Effects of a pharmaceutical care model on medication adherence and glycemic control of people with type 2 diabetes
Wen Wei Chung,1,2 Siew Siang Chua,1 Pauline Siew Mei Lai,3 Siew Pheng Chan4
1Department of Pharmacy, Faculty of Medicine, University of Malaya, Kuala Lumpur, Malaysia; 2Pharmacy Department, University Malaya Medical Centre, Kuala Lumpur, Malaysia; 3Department of Primary Care Medicine, University Malaya Primary Care Research Group, 4Department of Medicine, Faculty of Medicine, University of Malaya, Kuala Lumpur, Malaysia
Background: Diabetes mellitus is a lifelong chronic condition that requires self-management. Lifestyle modification and adherence to antidiabetes medications are the major determinants of therapeutic success in the management of diabetes.
Purpose: To assess the effects of a pharmaceutical care (PC) model on medication adherence and glycemic levels of people with type 2 diabetes mellitus.
Patients and methods: A total of 241 people with type 2 diabetes were recruited from a major teaching hospital in Malaysia and allocated at random to the control (n=121) or intervention (n=120) groups. Participants in the intervention group received PC from an experienced pharmacist, whereas those in the control group were provided the standard pharmacy service. Medication adherence was assessed using the Malaysian Medication Adherence Scale, and glycemic levels (glycated hemoglobin values and fasting blood glucose [FBG]) of participants were obtained at baseline and after 4, 8, and 12 months.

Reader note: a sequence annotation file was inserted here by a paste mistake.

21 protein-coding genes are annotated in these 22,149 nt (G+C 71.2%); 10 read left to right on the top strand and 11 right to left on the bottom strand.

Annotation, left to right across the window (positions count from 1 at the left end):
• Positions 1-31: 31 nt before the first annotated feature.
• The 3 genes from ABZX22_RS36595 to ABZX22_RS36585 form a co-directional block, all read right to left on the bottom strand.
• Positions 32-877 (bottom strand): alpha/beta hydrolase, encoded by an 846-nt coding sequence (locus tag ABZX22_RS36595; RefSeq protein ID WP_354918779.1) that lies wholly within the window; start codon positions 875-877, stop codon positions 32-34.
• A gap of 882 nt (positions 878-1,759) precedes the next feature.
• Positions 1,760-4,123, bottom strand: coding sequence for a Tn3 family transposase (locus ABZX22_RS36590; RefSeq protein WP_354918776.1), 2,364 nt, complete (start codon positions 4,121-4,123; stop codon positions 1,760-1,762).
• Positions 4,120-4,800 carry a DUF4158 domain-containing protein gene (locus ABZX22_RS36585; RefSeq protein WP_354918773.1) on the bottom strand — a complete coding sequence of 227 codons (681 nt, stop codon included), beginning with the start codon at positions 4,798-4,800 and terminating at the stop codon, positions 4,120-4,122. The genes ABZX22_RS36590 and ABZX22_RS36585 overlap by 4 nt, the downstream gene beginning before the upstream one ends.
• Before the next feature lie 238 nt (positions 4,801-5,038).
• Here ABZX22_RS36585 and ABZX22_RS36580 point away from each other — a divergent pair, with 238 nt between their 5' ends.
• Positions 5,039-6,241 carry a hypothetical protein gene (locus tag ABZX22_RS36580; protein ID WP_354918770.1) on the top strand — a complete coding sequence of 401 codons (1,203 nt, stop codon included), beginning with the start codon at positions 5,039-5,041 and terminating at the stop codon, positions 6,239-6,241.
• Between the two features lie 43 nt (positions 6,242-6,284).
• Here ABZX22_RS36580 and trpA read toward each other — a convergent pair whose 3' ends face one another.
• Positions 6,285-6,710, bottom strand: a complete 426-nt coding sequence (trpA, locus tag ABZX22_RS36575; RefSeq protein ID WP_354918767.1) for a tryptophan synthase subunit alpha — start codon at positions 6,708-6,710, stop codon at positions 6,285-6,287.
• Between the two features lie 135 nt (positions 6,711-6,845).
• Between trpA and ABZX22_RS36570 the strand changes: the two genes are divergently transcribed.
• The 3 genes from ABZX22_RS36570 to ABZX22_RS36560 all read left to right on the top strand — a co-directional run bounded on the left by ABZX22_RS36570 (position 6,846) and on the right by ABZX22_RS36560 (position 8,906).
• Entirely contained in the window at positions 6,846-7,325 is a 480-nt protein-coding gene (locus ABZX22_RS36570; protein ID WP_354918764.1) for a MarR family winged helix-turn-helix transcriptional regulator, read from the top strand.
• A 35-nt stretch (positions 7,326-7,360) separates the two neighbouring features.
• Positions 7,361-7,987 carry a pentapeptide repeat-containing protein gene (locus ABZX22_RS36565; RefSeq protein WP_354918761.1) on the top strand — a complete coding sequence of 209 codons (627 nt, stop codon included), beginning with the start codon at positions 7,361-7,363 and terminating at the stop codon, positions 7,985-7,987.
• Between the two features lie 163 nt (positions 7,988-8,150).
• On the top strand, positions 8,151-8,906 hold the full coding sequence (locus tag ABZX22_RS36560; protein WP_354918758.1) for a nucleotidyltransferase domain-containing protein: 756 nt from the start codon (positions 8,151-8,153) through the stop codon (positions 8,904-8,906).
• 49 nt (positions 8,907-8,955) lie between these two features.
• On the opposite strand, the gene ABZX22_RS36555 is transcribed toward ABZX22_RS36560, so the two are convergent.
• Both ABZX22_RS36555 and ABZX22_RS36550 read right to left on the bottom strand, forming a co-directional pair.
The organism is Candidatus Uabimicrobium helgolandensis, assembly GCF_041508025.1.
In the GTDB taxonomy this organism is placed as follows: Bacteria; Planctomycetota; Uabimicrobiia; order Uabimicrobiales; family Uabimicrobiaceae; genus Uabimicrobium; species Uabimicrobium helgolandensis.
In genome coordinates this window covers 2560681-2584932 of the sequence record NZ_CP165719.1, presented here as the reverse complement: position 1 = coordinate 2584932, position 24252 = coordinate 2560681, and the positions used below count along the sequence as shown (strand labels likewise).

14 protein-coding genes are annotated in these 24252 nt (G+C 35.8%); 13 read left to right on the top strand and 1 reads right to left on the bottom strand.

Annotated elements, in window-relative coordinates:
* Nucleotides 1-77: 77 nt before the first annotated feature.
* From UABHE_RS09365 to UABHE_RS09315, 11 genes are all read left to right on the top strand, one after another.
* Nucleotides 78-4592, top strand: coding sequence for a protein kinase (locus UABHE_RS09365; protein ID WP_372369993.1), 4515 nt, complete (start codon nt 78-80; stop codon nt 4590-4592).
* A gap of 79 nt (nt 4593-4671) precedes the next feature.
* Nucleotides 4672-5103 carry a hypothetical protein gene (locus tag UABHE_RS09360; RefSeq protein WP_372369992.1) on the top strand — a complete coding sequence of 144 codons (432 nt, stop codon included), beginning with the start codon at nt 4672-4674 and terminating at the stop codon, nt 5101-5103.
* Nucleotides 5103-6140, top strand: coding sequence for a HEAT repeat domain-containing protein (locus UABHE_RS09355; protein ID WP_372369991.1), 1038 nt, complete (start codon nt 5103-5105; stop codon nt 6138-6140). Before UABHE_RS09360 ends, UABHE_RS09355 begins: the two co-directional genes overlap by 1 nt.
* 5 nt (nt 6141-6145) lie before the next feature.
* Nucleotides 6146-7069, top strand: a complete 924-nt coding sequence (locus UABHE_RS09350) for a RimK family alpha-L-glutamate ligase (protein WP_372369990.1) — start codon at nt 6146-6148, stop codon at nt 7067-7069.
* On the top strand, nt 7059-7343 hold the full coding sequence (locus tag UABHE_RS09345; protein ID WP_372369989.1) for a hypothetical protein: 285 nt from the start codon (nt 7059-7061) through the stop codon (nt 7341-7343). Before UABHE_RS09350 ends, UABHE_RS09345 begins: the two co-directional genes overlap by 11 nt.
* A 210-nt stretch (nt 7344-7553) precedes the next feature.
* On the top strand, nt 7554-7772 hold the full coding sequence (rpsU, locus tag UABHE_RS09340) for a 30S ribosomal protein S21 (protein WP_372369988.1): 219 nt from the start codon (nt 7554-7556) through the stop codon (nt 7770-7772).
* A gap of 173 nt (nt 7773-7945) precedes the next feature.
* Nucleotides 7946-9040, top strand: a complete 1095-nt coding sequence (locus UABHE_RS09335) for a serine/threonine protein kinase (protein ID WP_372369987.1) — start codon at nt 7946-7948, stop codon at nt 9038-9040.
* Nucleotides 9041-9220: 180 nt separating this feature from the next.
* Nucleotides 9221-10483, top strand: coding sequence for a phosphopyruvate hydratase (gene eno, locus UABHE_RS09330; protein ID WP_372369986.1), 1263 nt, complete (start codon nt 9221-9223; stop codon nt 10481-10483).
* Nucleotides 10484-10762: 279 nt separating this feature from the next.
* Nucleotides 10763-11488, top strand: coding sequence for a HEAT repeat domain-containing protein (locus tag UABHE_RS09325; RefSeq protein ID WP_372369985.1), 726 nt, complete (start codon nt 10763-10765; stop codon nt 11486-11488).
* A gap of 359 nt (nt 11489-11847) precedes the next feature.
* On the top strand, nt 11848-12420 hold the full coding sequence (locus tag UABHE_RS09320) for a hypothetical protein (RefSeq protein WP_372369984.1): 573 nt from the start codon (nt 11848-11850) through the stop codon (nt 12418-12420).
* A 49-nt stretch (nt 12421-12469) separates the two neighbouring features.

Results: At baseline, there were no significant differences in demographic data, medication adherence, and glycemic levels between participants in the control and intervention groups. However, statistically significant differences in FBG and glycated hemoglobin values were observed between the control and intervention groups at months 4, 8, and 12 after the provision of PC (median FBG, 9.0 versus 7.2 mmol/L [P<0.001]; median glycated hemoglobin level, 9.1% versus 8.0% [P<0.001] at 12 months). Medication adherence was also significantly associated with the provision of PC, with a higher proportion in the intervention group than in the control group achieving it (75.0% versus 58.7%; P=0.007).
Conclusion: The provision of PC has positive effects on medication adherence as well as the glycemic control of people with type 2 diabetes. Therefore, the PC model used in this study should be duplicated in other health care settings for the benefit of more patients with type 2 diabetes.
Keywords: pharmaceutical care, medication adherence, glycemic control, type 2 diabetes mellitus